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  1. The Audition Must Go On

    Monday, September 3, 2012


     
     










    As an actress, I've been on many auditions, but I've only been on one stand-up comedy audition. Of all the things I do outside of teaching for a living, comedy is the newest. The day before the scheduled audition, a tooth broke and that had been one of the teeth my replacement teeth hooked onto. I tried all kinds of adhesives for teeth but this was a more complicated situation. I had heard all kinds of stories about how if you don't show up for something in comedy where you are expected, you are basically done. So I had to go. In acting, the likelihood of seeing someone I know at the audition is small, so if it goes badly, no one else has to know. In comedy, the chance of seeing someone I know is great. If it had been an acting audition, I would have told them the truth and cancelled. Life would go on.     
                                                                
     

    So my choice of looks were using the replacement teeth and having one dark space instead of a tooth like the altered advertisements on the subway walls, or not using the replacement teeth and having the Bugs Bunny look. Either was horrible to me. A co-worker had suggested I use the situation and ask if there's a dentist in the house. I told him that I wasn't ready to present myself to the world like that yet, and that I still considered myself hot and sexy. That's when another co-worker walked by and only hearing the "hot and sexy" part, said, "Oooooooh, I see." See how rumors can start right at the Xerox machine?

     

                                                            
     

    Another problem was I had been doing stand-up for only a few years and very spottily due to problems and job schedules. So I didn't have lots of material. I felt I had to use my original set because I wasn't as confident about newer stuff I'd written. That original material does not go well with a woman with missing teeth. I felt like a fool talking about how there wasn't much difference between me and a woman in her twenties. I did not have the experience and skill to alter the material to at least have said something like, "well, except for the pink lungs, flat stomach, and full set of teeth."

     
                                                                                                              
    I was so concerned about my lack of teeth showing that I spaced out on the red light. I didn't even register it as for me when it began flashing. Then the host came on stage, and I still finished my set. Then I saw the flashing light and it connected in my brain that I was supposed to have gotten off the stage for a while already. So though I showed up and kept my appointment, I did commit a cardinal sin in the world of stand-up. It wasn't out of nerviness but rather due to nervousness. What a screw-up I was. Plus I hardly got laughs from a tired audience who had just seen a pro show and now had to sit through us.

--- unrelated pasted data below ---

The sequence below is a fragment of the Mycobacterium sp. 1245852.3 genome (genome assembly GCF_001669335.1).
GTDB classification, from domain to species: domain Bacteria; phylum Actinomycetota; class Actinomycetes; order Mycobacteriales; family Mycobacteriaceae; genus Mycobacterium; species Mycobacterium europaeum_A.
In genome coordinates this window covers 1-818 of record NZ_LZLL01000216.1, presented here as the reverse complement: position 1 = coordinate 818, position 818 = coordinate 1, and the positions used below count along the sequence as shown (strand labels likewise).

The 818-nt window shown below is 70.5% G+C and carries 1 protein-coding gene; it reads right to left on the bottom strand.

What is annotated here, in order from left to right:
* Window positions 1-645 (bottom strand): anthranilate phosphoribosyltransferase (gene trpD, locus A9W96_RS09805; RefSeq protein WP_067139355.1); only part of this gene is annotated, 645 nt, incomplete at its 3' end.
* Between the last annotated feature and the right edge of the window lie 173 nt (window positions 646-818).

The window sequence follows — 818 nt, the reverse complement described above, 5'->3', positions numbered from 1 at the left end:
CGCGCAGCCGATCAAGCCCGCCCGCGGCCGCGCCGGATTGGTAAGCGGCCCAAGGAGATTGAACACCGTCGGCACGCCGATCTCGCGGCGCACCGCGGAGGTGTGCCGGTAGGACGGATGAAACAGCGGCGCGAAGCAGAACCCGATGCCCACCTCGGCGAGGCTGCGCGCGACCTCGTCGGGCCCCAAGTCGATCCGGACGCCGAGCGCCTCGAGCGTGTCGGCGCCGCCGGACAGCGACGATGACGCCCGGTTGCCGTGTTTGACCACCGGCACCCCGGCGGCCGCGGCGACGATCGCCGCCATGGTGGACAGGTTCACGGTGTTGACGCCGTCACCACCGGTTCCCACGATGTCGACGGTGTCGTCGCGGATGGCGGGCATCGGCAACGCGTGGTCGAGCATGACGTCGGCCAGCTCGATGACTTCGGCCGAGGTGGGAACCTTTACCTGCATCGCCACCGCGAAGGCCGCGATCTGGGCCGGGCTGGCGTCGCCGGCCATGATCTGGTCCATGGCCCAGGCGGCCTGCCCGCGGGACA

I went back to my seat next to Lisa Harmon and Shaun Eli. I was so embarrassed. Lisa was unhappy over her own audition though her pearly whites were beautiful. Shaun was very kind to me at that moment. He said something like "We all screw up" or something to that effect, and it did matter. He made me feel like I hadn't done the worst thing ever.

     

    We all waited for our moment with the man who would tell us if we passed or not.  If I had been told that I should try again after getting my teeth fixed, I'd have understood.    



     

    If I were told that I didn't honor the light, and they couldn't take a chance like that in a show, I would have been unhappy but I would have understood why they felt that way.

                                                                                                                           
    I was told I was too dirty for them.    
       



     


     




                                                                                          





    Mindy Matijasevic
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  2. 2 comments:

    1. Starra said...

      Mindy,

      What a candid and heartfelt story you shared. I applaud you for even auditioning for stand up! What courage you possess. I'm an actress as well in L.A. and I've never done stand up, but I honor those who do. I love watching it, so I'm a loyal audience member. I can do comedy in a play (Neil Simon, etc), but when it comes to stand up; I let the true Lionesses do that.

      Thanks for you delightful story of strength and I know your teeth are shining and pearly white! Someday you'll see me in the audience cheering you on.

      Happy Creating!
      Starra Andrews

    2. Thank you so much for reading and appreciating. Your voice of positivity has me smiling.

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